New York – B2B top brass can involve editors in marketing activity without undermining integrity concerns. However, they should confine such so-called “dark side” projects to senior level staff.
This view was expressed by Harry McCracken, the veteran B2B editor who recently left the post of Time Magazine editor at large to become technology editor of Fast Company Magazine. McCracken, who also was the 2008 recipient of American Business Media’s Timothy White Award for editorial integrity, took time out from a busy schedule to share with Ethics News Updates some thoughts about current integrity challenges.
“When you are the editor-in-chief, you are the firewall between your staff and the business side,” he said. “The biggest problem is that if you have a staff where editors are constantly switching hats back and forth, you are sending a difficult message to advertisers. If you are a high-level editor, there’s nothing wrong about having marketing involvement. But that’s not okay for associate-editor level personnel.”
In fact, added McCracken, the business side should not be shaping marketing projects involving editorial content. “I would rather have a hand in what’s going on,” he said.
(Editor’s note: Last year‘s ASBPE ethics code revision included softening the restrictions formerly recommended on marketing involvement, and suggesting greater leeway for editors, especially in formulating sponsored content.
The “Editorial Role” advisory in the revised code’s sponsored-content section reflects this view, saying, “A senior-level editor may work with sales personnel to ensure that no conflict exists between the advertiser-sponsored content and editorial content,” but adding that publishers and sales staff “should be the ones to communicate these suggestions to the sponsor.”
The code also says, “A publication’s staff should not write, edit, design, or lay out special advertising sections or supplements.” This role should be handled either by a special department or a freelancer hired by the sales staff or publisher.)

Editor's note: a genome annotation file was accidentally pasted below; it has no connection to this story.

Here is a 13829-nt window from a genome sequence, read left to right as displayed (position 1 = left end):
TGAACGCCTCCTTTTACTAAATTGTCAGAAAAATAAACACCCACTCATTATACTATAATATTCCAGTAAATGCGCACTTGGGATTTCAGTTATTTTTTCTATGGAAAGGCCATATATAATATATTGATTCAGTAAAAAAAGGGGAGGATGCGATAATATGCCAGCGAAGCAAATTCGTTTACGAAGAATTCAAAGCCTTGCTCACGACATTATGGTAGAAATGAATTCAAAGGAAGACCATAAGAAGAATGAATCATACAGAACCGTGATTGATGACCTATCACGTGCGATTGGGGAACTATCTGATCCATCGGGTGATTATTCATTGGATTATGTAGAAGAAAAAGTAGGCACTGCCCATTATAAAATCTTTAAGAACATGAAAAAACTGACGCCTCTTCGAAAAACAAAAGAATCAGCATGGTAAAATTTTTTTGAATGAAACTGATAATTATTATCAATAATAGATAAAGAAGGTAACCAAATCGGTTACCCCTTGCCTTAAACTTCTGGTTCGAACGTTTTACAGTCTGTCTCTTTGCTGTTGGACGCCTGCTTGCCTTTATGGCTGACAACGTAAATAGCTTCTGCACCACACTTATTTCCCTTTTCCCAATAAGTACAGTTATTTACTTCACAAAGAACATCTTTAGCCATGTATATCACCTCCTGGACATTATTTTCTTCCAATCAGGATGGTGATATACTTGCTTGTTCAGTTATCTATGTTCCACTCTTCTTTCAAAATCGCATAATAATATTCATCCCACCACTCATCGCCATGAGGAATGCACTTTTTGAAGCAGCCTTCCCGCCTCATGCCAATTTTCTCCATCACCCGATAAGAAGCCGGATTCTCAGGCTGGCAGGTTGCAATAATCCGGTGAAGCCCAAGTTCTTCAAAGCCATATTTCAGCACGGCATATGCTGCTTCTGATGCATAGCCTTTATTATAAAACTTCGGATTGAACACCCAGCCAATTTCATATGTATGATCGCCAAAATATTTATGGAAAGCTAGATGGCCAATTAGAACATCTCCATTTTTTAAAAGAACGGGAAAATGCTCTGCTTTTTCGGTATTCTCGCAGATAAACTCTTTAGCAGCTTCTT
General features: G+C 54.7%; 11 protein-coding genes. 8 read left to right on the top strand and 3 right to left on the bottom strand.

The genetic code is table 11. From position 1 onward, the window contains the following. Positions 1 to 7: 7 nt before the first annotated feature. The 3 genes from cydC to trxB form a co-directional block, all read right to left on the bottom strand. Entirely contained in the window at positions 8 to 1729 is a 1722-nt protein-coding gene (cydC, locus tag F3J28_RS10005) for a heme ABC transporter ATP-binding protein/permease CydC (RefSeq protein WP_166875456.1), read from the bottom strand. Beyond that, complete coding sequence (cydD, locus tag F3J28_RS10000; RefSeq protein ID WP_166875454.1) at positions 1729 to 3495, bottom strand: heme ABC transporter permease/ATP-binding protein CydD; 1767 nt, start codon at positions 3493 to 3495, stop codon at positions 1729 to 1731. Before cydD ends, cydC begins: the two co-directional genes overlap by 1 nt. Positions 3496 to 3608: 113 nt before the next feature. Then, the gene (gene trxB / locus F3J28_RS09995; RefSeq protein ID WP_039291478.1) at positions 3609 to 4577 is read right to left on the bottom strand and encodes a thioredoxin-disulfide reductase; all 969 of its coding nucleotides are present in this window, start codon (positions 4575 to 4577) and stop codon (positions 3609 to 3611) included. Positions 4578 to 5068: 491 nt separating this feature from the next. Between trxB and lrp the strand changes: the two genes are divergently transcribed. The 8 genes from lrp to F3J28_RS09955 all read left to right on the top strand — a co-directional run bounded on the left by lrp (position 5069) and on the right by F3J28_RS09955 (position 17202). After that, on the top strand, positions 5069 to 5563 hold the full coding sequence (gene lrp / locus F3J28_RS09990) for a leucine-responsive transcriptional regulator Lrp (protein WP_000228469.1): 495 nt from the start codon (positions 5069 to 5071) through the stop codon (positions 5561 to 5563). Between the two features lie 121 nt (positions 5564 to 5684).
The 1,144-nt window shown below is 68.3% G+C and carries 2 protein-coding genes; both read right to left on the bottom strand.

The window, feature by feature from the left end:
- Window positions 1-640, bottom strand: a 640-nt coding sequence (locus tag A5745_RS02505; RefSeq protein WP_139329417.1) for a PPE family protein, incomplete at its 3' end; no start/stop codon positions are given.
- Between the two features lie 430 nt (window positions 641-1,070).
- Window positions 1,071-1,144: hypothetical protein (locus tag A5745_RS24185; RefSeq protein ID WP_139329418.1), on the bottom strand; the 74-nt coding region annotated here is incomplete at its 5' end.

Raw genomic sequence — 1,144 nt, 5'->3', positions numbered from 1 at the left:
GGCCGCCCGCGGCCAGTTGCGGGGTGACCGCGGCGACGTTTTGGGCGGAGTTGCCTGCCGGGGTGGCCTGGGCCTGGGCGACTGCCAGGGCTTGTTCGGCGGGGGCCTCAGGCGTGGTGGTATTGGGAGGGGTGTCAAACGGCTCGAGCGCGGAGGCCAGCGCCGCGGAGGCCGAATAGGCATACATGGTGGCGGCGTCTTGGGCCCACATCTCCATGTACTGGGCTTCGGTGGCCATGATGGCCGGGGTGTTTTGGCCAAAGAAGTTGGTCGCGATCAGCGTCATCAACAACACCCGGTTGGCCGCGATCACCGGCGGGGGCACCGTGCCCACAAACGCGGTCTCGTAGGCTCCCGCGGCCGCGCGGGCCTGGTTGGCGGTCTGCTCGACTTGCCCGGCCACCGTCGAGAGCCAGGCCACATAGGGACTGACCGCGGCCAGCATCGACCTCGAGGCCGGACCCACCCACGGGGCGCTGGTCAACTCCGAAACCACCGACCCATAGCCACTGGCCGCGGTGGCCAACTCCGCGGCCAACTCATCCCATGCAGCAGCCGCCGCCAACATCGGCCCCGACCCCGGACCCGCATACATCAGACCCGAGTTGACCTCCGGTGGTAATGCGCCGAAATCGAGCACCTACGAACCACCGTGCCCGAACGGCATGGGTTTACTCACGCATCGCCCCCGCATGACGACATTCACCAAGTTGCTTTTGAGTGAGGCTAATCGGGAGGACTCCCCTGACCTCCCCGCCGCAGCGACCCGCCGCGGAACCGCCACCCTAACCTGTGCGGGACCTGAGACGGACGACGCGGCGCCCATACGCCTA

Readers deserve top consideration
“I’ve been lucky with working at companies that were deeply serious about editorial integrity,” said McCracken. Such support facilitates “putting yourself in the place of the readers, doing what you think the reader would prefer. Integrity is good for the business side. If readers lose trust, you have nothing.”
McCracken received his Timothy White Award in 2008, toward the end of his 10-year stay at PC World, when he was the magazine’s VP/editor-in-chief. The award reflected McCracken’s resignation to protest the pulling of a news feature that the publisher believed would cast an unfavorable light on an influential advertiser. McCracken eventually was reinstated, and the entire episode was the talk of the B2B industry.
Among the criteria considered by Timothy White judges is the recipient’s standing up to outside pressures – “whether from advertisers, industry executives or upper management – that threatens to interfere with the goal of placing readers first and maintaining independent, honest and ethical journalism.” (Editor’s note: For more information about award criteria and past winners, read the “Does editorial integrity have a bright future?“article in the May ENU.)
“The goals of integrity have not changed, but with digital media, the challenges have changed,” said McCracken. “For example, in the print version of PC World, we could not place a news article mentioning an advertiser adjacent to an ad about the same company. But when it came to online considerations, reader surveys found a preference for that sort of editorial/advertiser adjacency.
Sometimes something that we believe presents an integrity quandary is not a quandary at all.”
Regarding possible integrity challenges posed by native advertising programs, McCracken offered this response: “B2B readers may not be resistant to native advertising or content marketing programs, but it’s always better if they are clearly labeled. If readers believe they are being fooled as to whether or not they are reading advertising content, the more likely they will blame that concern on the publisher.”